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John Cleese on fame, education -- and hotels

Provost's Visiting Professor John Cleese of "Monty Python's Flying Circus" and Basil Fawlty of "Fawlty Towers" fame reflected on customer service, group dynamics and celebrity during his latest Cornell visit, April 19-22.

In an on-stage interview by Beta Mannix, vice provost for diversity and faculty development, April 19 in Statler Auditorium, Cleese discussed his work on a series of customer service, business and management training videos, and the lessons he has learned in life; he emphasized his later experiences over his formal education.

"Trigonometry did absolutely nothing for me in my later life, and it was the same with religion. ... [when separated from mysticism] it becomes intellectual study," he said. "I learned nothing about the human body, nothing about psychology. The important thing was I was taught how to think analytically. I left Cambridge University at the age of 20, and I went through that entire period without any teacher ever telling me that I was creative."

Cleese also discussed group dynamics in Monty Python with Mannix, and said that creative people, such as those in rock bands, rarely endure as a group. The Pythons' BBC show ran from 1969 to 1974, and the troupe collaborated on stage shows and films until 1983.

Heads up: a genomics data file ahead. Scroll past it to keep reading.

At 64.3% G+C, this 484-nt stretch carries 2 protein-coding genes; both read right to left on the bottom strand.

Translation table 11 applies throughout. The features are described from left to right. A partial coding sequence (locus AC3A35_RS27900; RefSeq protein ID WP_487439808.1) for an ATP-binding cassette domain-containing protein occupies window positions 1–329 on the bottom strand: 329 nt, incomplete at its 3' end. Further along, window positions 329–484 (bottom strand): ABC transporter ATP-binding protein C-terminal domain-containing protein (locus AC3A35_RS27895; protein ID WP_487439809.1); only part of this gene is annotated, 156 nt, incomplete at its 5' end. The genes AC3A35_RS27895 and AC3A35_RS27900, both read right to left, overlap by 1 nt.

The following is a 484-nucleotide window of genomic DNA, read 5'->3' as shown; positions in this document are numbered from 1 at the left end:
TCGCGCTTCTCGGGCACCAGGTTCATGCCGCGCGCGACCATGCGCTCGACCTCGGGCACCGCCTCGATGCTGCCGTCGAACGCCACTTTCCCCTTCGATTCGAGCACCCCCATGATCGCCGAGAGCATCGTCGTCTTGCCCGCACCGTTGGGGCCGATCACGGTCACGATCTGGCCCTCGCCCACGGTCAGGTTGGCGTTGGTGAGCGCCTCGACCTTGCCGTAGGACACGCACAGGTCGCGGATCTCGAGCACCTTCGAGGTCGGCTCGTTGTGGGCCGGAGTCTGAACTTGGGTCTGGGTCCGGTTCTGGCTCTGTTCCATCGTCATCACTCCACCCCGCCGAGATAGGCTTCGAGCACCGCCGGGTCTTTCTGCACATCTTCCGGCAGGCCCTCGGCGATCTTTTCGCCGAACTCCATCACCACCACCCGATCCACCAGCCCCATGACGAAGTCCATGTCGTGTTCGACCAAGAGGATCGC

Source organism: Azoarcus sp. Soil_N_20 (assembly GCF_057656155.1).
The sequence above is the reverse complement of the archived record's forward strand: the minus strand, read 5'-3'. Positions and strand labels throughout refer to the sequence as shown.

"This connects with your [social sciences] research," he told her. "It is very difficult, staying together and working creatively. In Python, it was democracy gone mad -- no one was in charge. ... Two people in the group were slightly dominant: me and Terry Jones, who was small and dark and Welsh and hairy. Being Welsh, he felt strongly about everything! The other four would balance the scales."

He noted that most of the group's squabbles were about material they'd written. "We all have fragile egos, and you can shut it down if one takes things the wrong way," he said.

When Mannix asked him about fame, Cleese noted that Americans treat celebrities differently than the British do -- that is, "with a reverence that's almost sickening," he said. "In England, no one does that because they're all envious. If you really want to get famous in England, have a big failure."

Cleese also mentioned his reading of studies on creativity, inspiration and modes of thinking, from which he took away a simple lesson: "Make a space where you can play, with no interruptions."

Cleese also visited with students at Keeton House and in classes in film studies, psychology, human development and a first-year writing seminar.

He talked customer service April 20 with a group of Hotel School students, who watched a "Fawlty Towers" episode and then questioned him.

"I'm lucky enough to stay in the best hotels, and they all make the same mistakes -- they never put themselves in the shoes of the guests, the customers," Cleese said. "What you want in a hotel is predictability -- you don't want to have to figure out how every single bit of technology works."

He said his character Basil Fawlty "embodies the motto of the British hotelier, which is that we could run this place properly if it wasn't for the guests."

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Simeon Moss